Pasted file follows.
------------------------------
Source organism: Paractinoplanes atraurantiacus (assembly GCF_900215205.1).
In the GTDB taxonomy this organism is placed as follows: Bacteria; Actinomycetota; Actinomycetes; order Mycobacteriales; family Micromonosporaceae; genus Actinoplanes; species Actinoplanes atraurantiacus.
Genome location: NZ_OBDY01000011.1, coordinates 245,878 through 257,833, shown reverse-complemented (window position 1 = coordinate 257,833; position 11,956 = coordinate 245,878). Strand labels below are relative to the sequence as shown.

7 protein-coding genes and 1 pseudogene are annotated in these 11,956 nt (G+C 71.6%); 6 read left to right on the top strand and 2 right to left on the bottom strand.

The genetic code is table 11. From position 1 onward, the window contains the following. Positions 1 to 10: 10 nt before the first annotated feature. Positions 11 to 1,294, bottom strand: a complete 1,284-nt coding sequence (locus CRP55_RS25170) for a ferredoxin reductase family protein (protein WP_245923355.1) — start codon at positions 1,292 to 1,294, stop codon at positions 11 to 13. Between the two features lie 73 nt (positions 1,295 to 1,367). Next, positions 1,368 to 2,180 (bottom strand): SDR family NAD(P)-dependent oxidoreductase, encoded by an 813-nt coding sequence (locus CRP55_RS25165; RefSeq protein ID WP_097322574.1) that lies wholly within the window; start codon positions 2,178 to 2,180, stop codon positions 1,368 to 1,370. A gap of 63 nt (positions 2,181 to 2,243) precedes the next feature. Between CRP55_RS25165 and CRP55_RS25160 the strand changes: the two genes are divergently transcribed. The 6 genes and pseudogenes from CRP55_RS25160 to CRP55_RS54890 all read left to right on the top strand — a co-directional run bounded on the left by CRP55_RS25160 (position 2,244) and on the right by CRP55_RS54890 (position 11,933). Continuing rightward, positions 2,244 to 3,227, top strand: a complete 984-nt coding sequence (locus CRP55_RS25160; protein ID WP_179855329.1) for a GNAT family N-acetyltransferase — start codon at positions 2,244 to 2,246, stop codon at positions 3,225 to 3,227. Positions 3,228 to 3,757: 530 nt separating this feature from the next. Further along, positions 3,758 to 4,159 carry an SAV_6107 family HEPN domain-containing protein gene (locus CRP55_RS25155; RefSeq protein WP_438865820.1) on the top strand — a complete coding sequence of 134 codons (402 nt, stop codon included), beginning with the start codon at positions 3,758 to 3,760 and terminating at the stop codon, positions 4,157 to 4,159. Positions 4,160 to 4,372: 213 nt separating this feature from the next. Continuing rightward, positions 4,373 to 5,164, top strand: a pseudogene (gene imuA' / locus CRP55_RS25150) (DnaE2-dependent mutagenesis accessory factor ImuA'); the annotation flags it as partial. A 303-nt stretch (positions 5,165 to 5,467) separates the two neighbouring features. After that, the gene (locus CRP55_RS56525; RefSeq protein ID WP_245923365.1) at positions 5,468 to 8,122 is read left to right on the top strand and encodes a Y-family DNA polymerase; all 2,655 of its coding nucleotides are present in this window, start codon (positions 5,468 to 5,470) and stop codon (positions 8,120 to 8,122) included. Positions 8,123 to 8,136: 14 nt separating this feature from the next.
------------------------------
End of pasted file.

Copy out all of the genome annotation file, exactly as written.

Source organism: Paractinoplanes atraurantiacus (assembly GCF_900215205.1).
In the GTDB taxonomy this organism is placed as follows: Bacteria; Actinomycetota; Actinomycetes; order Mycobacteriales; family Micromonosporaceae; genus Actinoplanes; species Actinoplanes atraurantiacus.
Genome location: NZ_OBDY01000011.1, coordinates 245,878 through 257,833, shown reverse-complemented (window position 1 = coordinate 257,833; position 11,956 = coordinate 245,878). Strand labels below are relative to the sequence as shown.

7 protein-coding genes and 1 pseudogene are annotated in these 11,956 nt (G+C 71.6%); 6 read left to right on the top strand and 2 right to left on the bottom strand.

The genetic code is table 11. From position 1 onward, the window contains the following. Positions 1 to 10: 10 nt before the first annotated feature. Positions 11 to 1,294, bottom strand: a complete 1,284-nt coding sequence (locus CRP55_RS25170) for a ferredoxin reductase family protein (protein WP_245923355.1) — start codon at positions 1,292 to 1,294, stop codon at positions 11 to 13. Between the two features lie 73 nt (positions 1,295 to 1,367). Next, positions 1,368 to 2,180 (bottom strand): SDR family NAD(P)-dependent oxidoreductase, encoded by an 813-nt coding sequence (locus CRP55_RS25165; RefSeq protein ID WP_097322574.1) that lies wholly within the window; start codon positions 2,178 to 2,180, stop codon positions 1,368 to 1,370. A gap of 63 nt (positions 2,181 to 2,243) precedes the next feature. Between CRP55_RS25165 and CRP55_RS25160 the strand changes: the two genes are divergently transcribed. The 6 genes and pseudogenes from CRP55_RS25160 to CRP55_RS54890 all read left to right on the top strand — a co-directional run bounded on the left by CRP55_RS25160 (position 2,244) and on the right by CRP55_RS54890 (position 11,933). Continuing rightward, positions 2,244 to 3,227, top strand: a complete 984-nt coding sequence (locus CRP55_RS25160; protein ID WP_179855329.1) for a GNAT family N-acetyltransferase — start codon at positions 2,244 to 2,246, stop codon at positions 3,225 to 3,227. Positions 3,228 to 3,757: 530 nt separating this feature from the next. Further along, positions 3,758 to 4,159 carry an SAV_6107 family HEPN domain-containing protein gene (locus CRP55_RS25155; RefSeq protein WP_438865820.1) on the top strand — a complete coding sequence of 134 codons (402 nt, stop codon included), beginning with the start codon at positions 3,758 to 3,760 and terminating at the stop codon, positions 4,157 to 4,159. Positions 4,160 to 4,372: 213 nt separating this feature from the next. Continuing rightward, positions 4,373 to 5,164, top strand: a pseudogene (gene imuA' / locus CRP55_RS25150) (DnaE2-dependent mutagenesis accessory factor ImuA'); the annotation flags it as partial. A 303-nt stretch (positions 5,165 to 5,467) separates the two neighbouring features. After that, the gene (locus CRP55_RS56525; RefSeq protein ID WP_245923365.1) at positions 5,468 to 8,122 is read left to right on the top strand and encodes a Y-family DNA polymerase; all 2,655 of its coding nucleotides are present in this window, start codon (positions 5,468 to 5,470) and stop codon (positions 8,120 to 8,122) included. Positions 8,123 to 8,136: 14 nt separating this feature from the next.